Understanding the Effects of Environmental Exposures on the Development of Heart Disease
American Recovery and Reinvestment Act of 2009 (ARRA)
"Evidence indicating a link between exposure to environmental agents, like air pollution and metals, and the development of cardiovascular disease has continued to grow over the last 15 years. ARRA funds will allow NIEHS to expand its support of research studying which exposures are most dangerous and how they impact human health."
— Patrick Mastin, Ph.D., Acting Deputy Director of NIEHS Division of Extramural Research
Currently, cardiovascular disease is the leading cause of death in the U.S., and may have significant ties to environmental exposures that can be prevented or reduced. Results from NIEHS-funded studies have demonstrated a strong relationship between levels of airborne particles, sulfur dioxide, and other fossil fuel emissions and risk of early death from heart disease. In addition, research has shown that exposure to environmental agents, such as dioxins and pesticides, can contribute to cardiovascular defects. NIEHS is committed to supporting research to understand how such exposures may contribute to the development of cardiovascular disease.
How is the Recovery Act (ARRA) advancing research to address cardiovascular disease?
NIEHS Recovery dollars are supporting research to understand how exposures to pesticides, lead, and air pollution and light pollution may be linked to the development or progression of cardiovascular disease. Researchers are conducting experiments to determine risk, routes of exposure, and possible interventions. Their research will greatly enhance the current body of knowledge surrounding the relationship between environmental exposures and cardiovascular disease, with the ultimate goal of providing regulatory agencies with the scientific data necessary to develop national standards that adequately protect the health of U.S. citizens.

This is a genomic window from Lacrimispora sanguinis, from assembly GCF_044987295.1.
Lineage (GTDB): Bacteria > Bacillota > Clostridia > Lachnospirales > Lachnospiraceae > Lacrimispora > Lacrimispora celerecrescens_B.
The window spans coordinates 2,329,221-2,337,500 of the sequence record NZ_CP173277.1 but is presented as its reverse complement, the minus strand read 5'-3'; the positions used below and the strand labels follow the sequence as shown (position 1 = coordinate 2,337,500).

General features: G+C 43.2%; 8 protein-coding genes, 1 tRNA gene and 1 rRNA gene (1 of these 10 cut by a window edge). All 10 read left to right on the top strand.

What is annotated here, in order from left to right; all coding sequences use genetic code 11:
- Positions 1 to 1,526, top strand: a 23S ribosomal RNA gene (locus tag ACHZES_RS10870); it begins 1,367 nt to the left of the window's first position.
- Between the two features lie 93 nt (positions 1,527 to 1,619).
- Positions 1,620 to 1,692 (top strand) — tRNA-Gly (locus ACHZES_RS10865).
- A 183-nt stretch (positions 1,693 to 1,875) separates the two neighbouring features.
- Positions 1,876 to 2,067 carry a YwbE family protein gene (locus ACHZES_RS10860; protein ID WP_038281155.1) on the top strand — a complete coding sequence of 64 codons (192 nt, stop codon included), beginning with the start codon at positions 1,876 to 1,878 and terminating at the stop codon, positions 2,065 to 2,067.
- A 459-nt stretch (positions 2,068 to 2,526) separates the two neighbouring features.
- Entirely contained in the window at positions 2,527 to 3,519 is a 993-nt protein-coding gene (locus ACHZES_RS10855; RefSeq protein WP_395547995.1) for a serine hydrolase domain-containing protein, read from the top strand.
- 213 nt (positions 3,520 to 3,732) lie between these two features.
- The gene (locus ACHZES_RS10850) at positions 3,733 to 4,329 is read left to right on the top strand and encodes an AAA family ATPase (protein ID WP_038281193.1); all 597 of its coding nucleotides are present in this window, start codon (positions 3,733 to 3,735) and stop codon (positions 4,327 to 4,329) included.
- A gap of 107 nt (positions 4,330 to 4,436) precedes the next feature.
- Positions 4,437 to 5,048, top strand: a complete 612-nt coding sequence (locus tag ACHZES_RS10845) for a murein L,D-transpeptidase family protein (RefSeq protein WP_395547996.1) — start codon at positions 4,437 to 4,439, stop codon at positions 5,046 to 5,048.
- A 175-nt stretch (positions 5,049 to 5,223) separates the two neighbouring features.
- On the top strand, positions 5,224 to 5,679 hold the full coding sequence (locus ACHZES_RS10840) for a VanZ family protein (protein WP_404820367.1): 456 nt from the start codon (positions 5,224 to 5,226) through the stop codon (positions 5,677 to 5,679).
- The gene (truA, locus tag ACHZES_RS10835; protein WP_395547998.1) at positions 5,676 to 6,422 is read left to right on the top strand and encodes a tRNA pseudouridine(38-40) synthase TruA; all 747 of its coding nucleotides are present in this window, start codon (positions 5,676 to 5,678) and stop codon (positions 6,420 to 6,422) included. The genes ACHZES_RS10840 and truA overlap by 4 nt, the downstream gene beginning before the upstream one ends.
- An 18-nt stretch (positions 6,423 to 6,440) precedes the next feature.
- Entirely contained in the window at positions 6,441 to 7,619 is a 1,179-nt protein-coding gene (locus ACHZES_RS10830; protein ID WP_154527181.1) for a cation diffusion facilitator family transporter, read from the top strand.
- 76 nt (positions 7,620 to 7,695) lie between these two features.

Recovery Act Spotlight
Researchers investigating the possible link between environmental exposures and cardiovascular disease
|Edward Avol, M.S. |
University of Southern California,
|The impact of air pollution on artery hardening in college students |
Studying a very early indicator of artery hardening (the thickness of the carotid artery wall) in young people exposed to air pollution in the Los Angeles area.
|Janice E. Chambers, Ph.D. |
Mississippi State University
|Relationship between pesticide exposure and cardiovascular disease |
Studying whether exposure to pesticides contributes to development of cardiovascular disease, especially in the South and among African-Americans.
|Karyn A. Esser, Ph.D. |
University of Kentucky
|Clock genes, environmental challenges and cardiopulmonary disease |
Testing whether the interaction between altered circadian genes and light pollution increases progression of cardiopulmonary disease in shift workers.
|Murray A. Mittleman, M.D. |
Beth Israel Deconess Medical Center
|Linkages between air pollution and stroke |
Studying whether exposure to air pollution is linked to stroke, similar to the way air pollution has been shown to contribute to heart disease.
|Kenneth Ramos, Ph.D. |
University of Louisville, Kentucky
|How DNA movement and environmental exposures contribute to the hardening of arteries |
Researching how pieces of DNA that move from place to place in your genes can contribute to hardening of the arteries that is caused by environmental exposures.
|Lisa Satterwhite, Ph.D. |
Durham, North Carolina
|Toxicity of PCBs and pesticides during pregnancy |
Using a unique type of animal (genetically altered fish) to try to understand how environmental chemicals might lead to heart defects.
Learn more about NIEHS research in cardiovascular disease
- Air Pollution
- Air Pollution and Cardiovascular Disease in Women